Let’s kick things off with an e-mail I received in response to last week’s Alert:
I found your review of the last several decades of good market calls to be interesting. If the model works so well, it certainly begs the question as to why you ignored its bullish signals last summer and continued to avoid the market, causing your investors to miss the excellent second half of the year. Your Dad just followed it mechanically as far as I can tell. Your overriding of the signals certainly didn’t help.
Honesty dictates that you discuss this as well.
I agree with you Rick, honesty does dictate that I address this well-grounded criticism.
First, let me just get all of my Alert readers up to speed on this issue. Last year in my Successful Investing service we recommended that readers take a very cautious stance with respect to the market after the mid-summer correction. At that time we opted for more specialized sector allocations along with a heavy cash position to protect us from what could have been a much-overdue giveback in the broad market.
Well, the market did what it so often does after a correction, and that was to spring back. That return toward bullishness actually signaled to us to get back into equities based on our traditional investment plan of following the long-term trend in the market.
When we actually received the technical buy signal to get back into equities, I opted not to make an allocation to stocks at that time. Why? Well, consider all of the fear going on in the market right at that time. We were still way overdue for a correction of much bigger proportions than we had last summer. In fact, we are still way overdue for that correction and the recent downtrend in stocks may, in fact, be the correction we’ve been anticipating.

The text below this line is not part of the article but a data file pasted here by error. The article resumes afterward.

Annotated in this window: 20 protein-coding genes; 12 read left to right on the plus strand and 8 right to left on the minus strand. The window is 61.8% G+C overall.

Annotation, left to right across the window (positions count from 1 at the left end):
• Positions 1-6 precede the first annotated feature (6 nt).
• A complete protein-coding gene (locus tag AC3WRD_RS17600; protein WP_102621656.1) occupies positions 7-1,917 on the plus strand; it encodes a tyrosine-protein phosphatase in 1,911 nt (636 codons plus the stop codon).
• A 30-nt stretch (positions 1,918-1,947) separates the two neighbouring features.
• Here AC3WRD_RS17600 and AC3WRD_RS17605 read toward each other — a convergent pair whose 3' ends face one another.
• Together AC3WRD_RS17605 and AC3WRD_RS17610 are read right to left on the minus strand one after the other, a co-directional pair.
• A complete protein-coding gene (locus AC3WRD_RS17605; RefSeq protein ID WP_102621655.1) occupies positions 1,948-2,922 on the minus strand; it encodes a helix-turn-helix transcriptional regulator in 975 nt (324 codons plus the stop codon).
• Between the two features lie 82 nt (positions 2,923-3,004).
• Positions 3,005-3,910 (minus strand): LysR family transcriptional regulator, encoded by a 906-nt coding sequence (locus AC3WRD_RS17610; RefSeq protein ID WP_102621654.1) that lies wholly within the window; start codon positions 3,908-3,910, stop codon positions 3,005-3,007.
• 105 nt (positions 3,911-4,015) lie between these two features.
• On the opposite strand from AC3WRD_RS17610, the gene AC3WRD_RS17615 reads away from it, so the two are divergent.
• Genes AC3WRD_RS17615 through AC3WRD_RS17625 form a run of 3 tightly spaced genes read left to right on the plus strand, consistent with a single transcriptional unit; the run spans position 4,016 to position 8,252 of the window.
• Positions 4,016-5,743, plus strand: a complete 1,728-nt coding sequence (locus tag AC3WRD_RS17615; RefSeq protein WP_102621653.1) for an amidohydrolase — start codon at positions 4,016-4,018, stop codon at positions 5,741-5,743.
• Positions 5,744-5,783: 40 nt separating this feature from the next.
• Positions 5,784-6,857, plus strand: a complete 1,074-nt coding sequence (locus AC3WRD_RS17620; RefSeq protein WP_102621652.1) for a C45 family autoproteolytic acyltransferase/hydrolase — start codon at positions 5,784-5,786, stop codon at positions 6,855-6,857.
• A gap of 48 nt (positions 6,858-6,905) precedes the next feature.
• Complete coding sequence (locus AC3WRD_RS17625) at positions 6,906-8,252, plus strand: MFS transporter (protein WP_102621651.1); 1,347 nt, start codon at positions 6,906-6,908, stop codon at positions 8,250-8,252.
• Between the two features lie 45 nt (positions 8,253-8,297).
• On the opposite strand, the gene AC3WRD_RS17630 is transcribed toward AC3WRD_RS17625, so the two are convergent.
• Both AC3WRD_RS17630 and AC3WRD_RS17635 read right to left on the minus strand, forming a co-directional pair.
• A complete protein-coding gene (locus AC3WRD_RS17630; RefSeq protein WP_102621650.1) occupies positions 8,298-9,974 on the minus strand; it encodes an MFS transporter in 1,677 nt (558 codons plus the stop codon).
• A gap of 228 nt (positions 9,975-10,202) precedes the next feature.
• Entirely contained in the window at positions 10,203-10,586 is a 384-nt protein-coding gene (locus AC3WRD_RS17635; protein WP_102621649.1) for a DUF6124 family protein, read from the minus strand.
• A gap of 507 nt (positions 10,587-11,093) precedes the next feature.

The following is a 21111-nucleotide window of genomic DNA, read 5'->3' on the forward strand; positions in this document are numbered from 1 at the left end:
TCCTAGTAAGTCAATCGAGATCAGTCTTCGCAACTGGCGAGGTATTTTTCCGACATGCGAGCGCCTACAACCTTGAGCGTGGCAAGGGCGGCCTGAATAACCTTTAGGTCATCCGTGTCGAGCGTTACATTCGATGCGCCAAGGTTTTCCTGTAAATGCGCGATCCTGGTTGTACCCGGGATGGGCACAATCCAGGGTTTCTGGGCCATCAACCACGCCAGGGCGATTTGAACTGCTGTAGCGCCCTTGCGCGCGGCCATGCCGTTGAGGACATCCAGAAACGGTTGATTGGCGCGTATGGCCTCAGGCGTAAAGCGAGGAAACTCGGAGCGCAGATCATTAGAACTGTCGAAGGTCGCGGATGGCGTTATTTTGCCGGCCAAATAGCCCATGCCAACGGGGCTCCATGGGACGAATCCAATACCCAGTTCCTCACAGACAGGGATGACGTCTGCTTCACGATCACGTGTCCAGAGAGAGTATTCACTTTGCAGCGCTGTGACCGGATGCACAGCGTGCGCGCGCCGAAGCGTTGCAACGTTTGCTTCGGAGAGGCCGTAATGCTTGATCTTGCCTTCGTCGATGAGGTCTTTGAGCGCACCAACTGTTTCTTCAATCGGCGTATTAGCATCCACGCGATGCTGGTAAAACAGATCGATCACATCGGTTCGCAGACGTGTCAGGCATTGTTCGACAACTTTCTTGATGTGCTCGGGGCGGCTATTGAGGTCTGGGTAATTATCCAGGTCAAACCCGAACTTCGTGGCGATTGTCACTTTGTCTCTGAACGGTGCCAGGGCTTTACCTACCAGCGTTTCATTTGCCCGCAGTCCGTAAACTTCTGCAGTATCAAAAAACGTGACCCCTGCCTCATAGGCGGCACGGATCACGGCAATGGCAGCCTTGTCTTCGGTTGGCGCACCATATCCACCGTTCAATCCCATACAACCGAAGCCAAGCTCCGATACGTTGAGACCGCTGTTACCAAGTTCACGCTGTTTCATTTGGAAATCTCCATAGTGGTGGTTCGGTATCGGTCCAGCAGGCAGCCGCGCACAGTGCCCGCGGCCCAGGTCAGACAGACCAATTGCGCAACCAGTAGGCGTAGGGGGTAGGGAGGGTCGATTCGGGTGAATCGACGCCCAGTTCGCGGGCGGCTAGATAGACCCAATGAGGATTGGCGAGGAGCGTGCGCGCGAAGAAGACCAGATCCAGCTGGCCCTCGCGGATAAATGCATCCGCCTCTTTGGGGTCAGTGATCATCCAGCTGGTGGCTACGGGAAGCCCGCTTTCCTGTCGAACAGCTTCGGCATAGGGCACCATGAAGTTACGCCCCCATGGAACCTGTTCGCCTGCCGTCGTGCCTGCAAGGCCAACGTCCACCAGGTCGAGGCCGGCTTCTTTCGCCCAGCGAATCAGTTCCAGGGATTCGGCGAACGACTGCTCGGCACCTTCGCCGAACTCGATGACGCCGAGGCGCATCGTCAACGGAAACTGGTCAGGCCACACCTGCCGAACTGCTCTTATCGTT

In addition to fear of a much more severe downturn, the latter part of 2006 brought with it such exogenous fear factors as nuclear threats from North Korea and Iran; escalating violence in Iraq; uncertainty about the outcome of the fall Congressional elections; the negative effects of the housing slowdown and a contraction in economic growth.
All of these factors, along with much of the technical indicators that showed the market was way overbought in the fourth quarter of 2006, forced me to err on the side of caution with respect to putting our serious money at risk. Was my cautious stance a bit too cautious? In hindsight, the answer would be, "Yes." However, as my father always says, "Investors can live with lost opportunity better than they can with lost money."
Remember that my first general order in the Successful Investing service is safety first. Before we can grow principal, we’ve got to make sure we don’t lose it. In certain market environments, it’s tough to say for sure whether a decline is real or not. But I would rather be safe than sorry. I will gladly accept the slings and arrows shot my way by people who rightly accuse me of protecting your money from a pernicious downtrend in equities.
So, are we ignoring our own advice? Absolutely not. Could we have made more if we would have taken the plunge and gotten back into equities last year? Yes, but as I said before, in my view the risks were just too great.
Finally, I assure you that the plan my father developed for getting our money in when things are good, and out when things are bad, is still the basis of our investment philosophy. Yes, I have made alterations to that plan based on this sideways market of the past six years, but those adjustments are always made with an eye toward safety first.